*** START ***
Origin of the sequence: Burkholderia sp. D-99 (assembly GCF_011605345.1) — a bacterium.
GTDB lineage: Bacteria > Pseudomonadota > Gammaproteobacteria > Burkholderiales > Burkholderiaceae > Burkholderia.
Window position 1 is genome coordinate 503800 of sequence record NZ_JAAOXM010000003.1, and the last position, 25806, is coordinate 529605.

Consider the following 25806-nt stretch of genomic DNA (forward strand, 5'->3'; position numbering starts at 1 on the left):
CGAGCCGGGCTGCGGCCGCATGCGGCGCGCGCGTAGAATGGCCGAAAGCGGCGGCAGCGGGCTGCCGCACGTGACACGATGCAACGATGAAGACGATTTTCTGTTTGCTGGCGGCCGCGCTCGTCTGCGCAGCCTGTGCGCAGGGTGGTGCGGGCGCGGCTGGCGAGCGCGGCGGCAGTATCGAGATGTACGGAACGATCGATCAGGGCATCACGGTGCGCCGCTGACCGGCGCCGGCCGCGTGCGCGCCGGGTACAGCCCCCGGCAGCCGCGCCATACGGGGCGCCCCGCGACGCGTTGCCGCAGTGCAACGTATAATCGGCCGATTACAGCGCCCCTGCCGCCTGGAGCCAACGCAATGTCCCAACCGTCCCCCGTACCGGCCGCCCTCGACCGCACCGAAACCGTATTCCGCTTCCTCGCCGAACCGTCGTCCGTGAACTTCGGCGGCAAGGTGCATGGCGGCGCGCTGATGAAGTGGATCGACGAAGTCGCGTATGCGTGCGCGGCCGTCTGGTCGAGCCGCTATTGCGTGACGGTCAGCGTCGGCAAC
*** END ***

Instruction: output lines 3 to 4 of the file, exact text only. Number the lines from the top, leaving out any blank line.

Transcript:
Window position 1 is genome coordinate 503800 of sequence record NZ_JAAOXM010000003.1, and the last position, 25806, is coordinate 529605.

Consider the following 25806-nt stretch of genomic DNA (forward strand, 5'->3'; position numbering starts at 1 on the left):